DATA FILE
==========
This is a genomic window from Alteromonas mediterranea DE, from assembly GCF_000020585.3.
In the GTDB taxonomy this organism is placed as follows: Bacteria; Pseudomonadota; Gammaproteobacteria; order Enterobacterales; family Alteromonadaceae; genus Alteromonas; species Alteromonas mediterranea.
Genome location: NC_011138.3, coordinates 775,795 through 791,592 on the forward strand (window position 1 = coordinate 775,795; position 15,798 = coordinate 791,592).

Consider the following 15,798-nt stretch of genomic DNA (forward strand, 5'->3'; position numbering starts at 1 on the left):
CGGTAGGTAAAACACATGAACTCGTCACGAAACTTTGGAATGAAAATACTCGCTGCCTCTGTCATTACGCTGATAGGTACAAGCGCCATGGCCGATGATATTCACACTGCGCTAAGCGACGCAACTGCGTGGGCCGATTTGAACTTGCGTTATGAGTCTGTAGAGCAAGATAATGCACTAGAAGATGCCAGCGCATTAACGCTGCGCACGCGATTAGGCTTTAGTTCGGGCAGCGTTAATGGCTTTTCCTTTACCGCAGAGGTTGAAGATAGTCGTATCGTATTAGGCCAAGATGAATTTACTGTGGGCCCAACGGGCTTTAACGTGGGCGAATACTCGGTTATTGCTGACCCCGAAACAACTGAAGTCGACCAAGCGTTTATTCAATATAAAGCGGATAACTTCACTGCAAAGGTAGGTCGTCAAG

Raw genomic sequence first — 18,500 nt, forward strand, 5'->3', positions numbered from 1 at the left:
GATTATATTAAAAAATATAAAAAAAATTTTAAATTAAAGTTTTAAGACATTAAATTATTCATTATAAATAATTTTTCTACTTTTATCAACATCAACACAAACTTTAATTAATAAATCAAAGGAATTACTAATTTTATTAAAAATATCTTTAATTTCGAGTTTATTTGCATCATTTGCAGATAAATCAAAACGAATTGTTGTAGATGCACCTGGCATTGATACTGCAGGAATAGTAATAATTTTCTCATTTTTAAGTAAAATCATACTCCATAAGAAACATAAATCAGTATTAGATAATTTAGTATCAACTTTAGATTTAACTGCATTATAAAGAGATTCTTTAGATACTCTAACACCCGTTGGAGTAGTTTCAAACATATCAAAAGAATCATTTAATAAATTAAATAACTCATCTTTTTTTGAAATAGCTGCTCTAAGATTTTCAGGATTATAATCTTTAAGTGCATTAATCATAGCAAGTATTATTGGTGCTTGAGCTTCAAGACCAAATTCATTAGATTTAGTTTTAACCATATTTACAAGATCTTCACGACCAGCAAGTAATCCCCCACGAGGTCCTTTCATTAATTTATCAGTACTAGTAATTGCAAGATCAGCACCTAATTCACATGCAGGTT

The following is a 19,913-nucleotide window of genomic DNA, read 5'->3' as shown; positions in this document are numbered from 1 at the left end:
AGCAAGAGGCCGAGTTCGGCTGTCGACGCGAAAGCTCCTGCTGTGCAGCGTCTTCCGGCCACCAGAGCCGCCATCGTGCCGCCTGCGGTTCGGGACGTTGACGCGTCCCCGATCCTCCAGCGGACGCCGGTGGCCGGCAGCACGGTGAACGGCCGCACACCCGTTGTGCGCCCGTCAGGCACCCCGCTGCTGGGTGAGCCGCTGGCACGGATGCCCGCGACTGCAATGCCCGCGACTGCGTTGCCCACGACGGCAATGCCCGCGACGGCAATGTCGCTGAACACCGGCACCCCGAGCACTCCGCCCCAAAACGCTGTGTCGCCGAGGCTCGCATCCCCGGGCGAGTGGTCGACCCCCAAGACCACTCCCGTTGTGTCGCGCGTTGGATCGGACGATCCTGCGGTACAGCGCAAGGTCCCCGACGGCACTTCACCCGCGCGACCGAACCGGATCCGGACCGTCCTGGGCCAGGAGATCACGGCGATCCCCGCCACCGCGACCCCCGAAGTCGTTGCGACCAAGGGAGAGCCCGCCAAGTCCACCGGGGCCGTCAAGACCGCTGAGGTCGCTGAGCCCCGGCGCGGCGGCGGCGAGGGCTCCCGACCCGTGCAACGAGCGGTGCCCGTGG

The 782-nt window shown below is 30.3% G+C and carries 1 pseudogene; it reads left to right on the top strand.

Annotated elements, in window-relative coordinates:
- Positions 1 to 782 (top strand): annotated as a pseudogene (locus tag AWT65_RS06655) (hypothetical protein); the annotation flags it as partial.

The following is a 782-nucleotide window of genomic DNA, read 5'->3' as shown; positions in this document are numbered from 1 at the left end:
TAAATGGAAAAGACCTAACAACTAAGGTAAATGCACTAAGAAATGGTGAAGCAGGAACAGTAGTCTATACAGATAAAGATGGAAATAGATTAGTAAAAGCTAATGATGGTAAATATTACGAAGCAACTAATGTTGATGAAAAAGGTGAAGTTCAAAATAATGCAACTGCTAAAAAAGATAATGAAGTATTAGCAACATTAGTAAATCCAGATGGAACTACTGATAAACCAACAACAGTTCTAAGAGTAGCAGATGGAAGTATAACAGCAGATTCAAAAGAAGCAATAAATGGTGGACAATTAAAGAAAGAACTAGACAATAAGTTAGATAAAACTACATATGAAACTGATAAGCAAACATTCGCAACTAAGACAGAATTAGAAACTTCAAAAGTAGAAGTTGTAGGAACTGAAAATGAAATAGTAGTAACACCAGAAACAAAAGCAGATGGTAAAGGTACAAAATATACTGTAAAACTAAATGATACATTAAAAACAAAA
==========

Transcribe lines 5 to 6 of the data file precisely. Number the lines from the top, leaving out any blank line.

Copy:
CGGTAGGTAAAACACATGAACTCGTCACGAAACTTTGGAATGAAAATACTCGCTGCCTCTGTCATTACGCTGATAGGTACAAGCGCCATGGCCGATGATATTCACACTGCGCTAAGCGACGCAACTGCGTGGGCCGATTTGAACTTGCGTTATGAGTCTGTAGAGCAAGATAATGCACTAGAAGATGCCAGCGCATTAACGCTGCGCACGCGATTAGGCTTTAGTTCGGGCAGCGTTAATGGCTTTTCCTTTACCGCAGAGGTTGAAGATAGTCGTATCGTATTAGGCCAAGATGAATTTACTGTGGGCCCAACGGGCTTTAACGTGGGCGAATACTCGGTTATTGCTGACCCCGAAACAACTGAAGTCGACCAAGCGTTTATTCAATATAAAGCGGATAACTTCACTGCAAAGGTAGGTCGTCAAG

Raw genomic sequence first — 18,500 nt, forward strand, 5'->3', positions numbered from 1 at the left: